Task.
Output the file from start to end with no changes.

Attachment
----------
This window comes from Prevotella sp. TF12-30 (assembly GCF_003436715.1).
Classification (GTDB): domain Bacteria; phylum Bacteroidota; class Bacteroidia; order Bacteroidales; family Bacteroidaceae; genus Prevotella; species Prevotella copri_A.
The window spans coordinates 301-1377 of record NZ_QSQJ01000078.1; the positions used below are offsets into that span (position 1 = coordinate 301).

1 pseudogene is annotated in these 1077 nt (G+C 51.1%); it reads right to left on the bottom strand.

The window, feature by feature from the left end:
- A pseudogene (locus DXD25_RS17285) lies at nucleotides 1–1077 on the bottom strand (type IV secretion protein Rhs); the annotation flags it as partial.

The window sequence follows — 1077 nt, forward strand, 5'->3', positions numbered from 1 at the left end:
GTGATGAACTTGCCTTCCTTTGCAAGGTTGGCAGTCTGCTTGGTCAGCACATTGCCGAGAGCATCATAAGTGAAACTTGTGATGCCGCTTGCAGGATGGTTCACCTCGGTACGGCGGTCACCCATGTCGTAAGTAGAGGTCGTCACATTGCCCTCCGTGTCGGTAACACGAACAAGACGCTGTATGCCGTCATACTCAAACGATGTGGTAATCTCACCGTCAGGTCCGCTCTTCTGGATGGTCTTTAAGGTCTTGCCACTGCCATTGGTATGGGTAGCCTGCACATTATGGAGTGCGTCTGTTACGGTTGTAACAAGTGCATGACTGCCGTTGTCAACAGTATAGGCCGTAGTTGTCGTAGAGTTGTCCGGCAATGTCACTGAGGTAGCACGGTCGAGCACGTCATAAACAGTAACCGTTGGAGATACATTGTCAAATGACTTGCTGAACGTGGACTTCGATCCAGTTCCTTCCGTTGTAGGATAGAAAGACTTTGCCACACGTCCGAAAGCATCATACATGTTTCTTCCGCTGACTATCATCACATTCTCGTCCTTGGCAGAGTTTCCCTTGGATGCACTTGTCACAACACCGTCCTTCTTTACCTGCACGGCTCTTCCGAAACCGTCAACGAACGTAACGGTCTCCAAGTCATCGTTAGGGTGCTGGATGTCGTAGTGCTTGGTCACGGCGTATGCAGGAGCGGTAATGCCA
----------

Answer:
This window comes from Prevotella sp. TF12-30 (assembly GCF_003436715.1).
Classification (GTDB): domain Bacteria; phylum Bacteroidota; class Bacteroidia; order Bacteroidales; family Bacteroidaceae; genus Prevotella; species Prevotella copri_A.
The window spans coordinates 301-1377 of record NZ_QSQJ01000078.1; the positions used below are offsets into that span (position 1 = coordinate 301).

1 pseudogene is annotated in these 1077 nt (G+C 51.1%); it reads right to left on the bottom strand.

The window, feature by feature from the left end:
- A pseudogene (locus DXD25_RS17285) lies at nucleotides 1–1077 on the bottom strand (type IV secretion protein Rhs); the annotation flags it as partial.

The window sequence follows — 1077 nt, forward strand, 5'->3', positions numbered from 1 at the left end:
GTGATGAACTTGCCTTCCTTTGCAAGGTTGGCAGTCTGCTTGGTCAGCACATTGCCGAGAGCATCATAAGTGAAACTTGTGATGCCGCTTGCAGGATGGTTCACCTCGGTACGGCGGTCACCCATGTCGTAAGTAGAGGTCGTCACATTGCCCTCCGTGTCGGTAACACGAACAAGACGCTGTATGCCGTCATACTCAAACGATGTGGTAATCTCACCGTCAGGTCCGCTCTTCTGGATGGTCTTTAAGGTCTTGCCACTGCCATTGGTATGGGTAGCCTGCACATTATGGAGTGCGTCTGTTACGGTTGTAACAAGTGCATGACTGCCGTTGTCAACAGTATAGGCCGTAGTTGTCGTAGAGTTGTCCGGCAATGTCACTGAGGTAGCACGGTCGAGCACGTCATAAACAGTAACCGTTGGAGATACATTGTCAAATGACTTGCTGAACGTGGACTTCGATCCAGTTCCTTCCGTTGTAGGATAGAAAGACTTTGCCACACGTCCGAAAGCATCATACATGTTTCTTCCGCTGACTATCATCACATTCTCGTCCTTGGCAGAGTTTCCCTTGGATGCACTTGTCACAACACCGTCCTTCTTTACCTGCACGGCTCTTCCGAAACCGTCAACGAACGTAACGGTCTCCAAGTCATCGTTAGGGTGCTGGATGTCGTAGTGCTTGGTCACGGCGTATGCAGGAGCGGTAATGCCA